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When parents ignore court orders

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2453 Responses

  1. Unfair
    | Reply

    Hi,
    I am wanting to make more parents aware and more importantly, I am wanting to help change this bullshit system. I am a mother of now 3 children. My 2nd child is 13 to whom I pay his father maintenance although we have a 50/50 care arrangement. I am currently on maternity leave from my full-time job at our local hospital. My ex husband (father of my 2nd child) found satisfaction in me paying him child support through my pregnancy and still now paying.. He purposely does NOT want to work although he is quite able to do so Because he receives enough from Centrelink AND my child support! I am so sick of paying for my ex husbands drug and alcohol habit! What an unfair- broken system 😤

    • Andrew Lancaster (admin)
      | Reply

      Correct. System rewards bad behaviour and punishes good. You should put in an income estimate ASAP if you expect your taxable income to be lower this financial year than last year (e.g. if you take some extra leave on half pay or something).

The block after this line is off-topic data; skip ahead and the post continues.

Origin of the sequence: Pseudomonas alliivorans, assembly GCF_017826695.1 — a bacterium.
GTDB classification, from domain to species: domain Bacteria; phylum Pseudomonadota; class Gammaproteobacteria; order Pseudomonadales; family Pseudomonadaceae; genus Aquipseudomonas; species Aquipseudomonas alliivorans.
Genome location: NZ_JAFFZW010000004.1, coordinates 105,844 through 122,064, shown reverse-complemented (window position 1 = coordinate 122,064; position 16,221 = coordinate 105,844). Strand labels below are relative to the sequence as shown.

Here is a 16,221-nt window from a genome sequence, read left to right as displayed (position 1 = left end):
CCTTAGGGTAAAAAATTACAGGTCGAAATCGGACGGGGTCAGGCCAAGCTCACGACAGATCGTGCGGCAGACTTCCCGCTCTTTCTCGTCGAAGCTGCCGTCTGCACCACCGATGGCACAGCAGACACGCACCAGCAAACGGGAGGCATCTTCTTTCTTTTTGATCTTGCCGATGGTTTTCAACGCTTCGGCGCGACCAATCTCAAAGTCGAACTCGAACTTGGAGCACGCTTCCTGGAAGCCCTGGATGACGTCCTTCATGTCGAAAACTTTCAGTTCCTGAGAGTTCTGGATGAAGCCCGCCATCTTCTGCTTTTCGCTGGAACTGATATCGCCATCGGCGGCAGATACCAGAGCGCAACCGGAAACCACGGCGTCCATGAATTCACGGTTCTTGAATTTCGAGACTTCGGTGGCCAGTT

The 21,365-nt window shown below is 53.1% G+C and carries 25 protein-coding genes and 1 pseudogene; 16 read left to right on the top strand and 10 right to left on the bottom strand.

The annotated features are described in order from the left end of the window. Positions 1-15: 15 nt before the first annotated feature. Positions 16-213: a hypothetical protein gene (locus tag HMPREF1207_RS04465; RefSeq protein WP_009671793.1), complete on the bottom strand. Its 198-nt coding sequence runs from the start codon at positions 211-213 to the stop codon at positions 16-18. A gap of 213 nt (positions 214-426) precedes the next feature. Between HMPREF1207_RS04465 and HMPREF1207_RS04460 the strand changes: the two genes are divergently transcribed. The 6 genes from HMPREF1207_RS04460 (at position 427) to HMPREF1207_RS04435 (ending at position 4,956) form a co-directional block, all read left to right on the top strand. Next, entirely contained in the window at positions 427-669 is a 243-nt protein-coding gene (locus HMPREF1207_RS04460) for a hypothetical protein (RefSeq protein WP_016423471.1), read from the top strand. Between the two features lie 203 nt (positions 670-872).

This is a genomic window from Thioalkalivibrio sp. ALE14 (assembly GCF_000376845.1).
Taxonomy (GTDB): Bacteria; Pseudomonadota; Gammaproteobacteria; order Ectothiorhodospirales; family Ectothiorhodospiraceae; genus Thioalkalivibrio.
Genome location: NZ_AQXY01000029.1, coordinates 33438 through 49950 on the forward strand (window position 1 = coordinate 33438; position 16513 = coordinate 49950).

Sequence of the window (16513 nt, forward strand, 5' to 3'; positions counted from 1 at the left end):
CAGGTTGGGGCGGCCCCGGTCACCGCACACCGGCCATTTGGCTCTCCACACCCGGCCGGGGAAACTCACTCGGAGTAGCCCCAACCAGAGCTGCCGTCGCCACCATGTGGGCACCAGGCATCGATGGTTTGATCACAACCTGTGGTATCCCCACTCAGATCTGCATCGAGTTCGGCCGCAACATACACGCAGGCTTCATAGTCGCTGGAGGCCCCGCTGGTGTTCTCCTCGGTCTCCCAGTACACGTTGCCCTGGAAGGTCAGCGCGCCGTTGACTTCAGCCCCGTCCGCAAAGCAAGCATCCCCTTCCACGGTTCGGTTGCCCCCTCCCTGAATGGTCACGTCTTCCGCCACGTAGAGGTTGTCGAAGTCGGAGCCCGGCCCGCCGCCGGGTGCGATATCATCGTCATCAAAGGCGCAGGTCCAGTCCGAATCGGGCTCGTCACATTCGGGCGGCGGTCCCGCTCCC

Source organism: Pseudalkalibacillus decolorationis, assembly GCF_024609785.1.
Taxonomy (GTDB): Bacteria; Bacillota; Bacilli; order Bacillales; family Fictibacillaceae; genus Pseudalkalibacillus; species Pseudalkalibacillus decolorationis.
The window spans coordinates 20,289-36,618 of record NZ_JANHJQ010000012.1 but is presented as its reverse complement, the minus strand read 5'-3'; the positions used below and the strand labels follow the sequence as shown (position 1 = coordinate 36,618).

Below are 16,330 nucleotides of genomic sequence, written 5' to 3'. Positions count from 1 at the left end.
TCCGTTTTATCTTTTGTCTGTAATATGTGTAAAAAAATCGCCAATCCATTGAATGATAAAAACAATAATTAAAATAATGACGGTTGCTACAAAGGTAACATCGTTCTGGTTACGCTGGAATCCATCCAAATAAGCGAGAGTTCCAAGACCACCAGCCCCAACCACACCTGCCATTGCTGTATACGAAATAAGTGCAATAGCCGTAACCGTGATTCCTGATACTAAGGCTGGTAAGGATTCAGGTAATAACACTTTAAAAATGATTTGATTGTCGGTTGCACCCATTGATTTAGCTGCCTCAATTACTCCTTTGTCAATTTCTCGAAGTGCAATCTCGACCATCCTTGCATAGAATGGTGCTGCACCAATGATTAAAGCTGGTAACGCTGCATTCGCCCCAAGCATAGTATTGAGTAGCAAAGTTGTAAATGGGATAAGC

2. Liz
    | Reply

    Hi, the father of my two children has outright refused to pay child support since he put intense pressure on me to have a “private arrangement.” he has not worked and doesn’t receive Centrelink however, oddly enough, the Child support assessment that I received two weeks ago shows his income to be well over $150 000 a year for 2020-2021. I am at a loss with it because I don’t know why they are sending this information to me now and what I can do about it as I have also gotten a debt from Centrelink as they think I have been receiving vast amounts of child support “income” and not declaring it! WTF! Aside from submitting an application to change from the private arrangement to an organised collection and requesting the backpay me what they can, I don’t feel like I have any way to sort this mess out- I am positive he does not have any income, and his family have confirmed this also. I am positive something sketchy is going on here, but according to Centrelink and the ATO, all income amounts are official, so what do I do?

    • Andrew Lancaster (admin)
      | Reply

      You don’t have to manage your ex. Just control what you can.

      Until you learn otherwise, assume he came into a lot of money in 2020-21. That would have made him liable to pay large amounts during 2021-22 if he didn’t put in an income estimate for that year.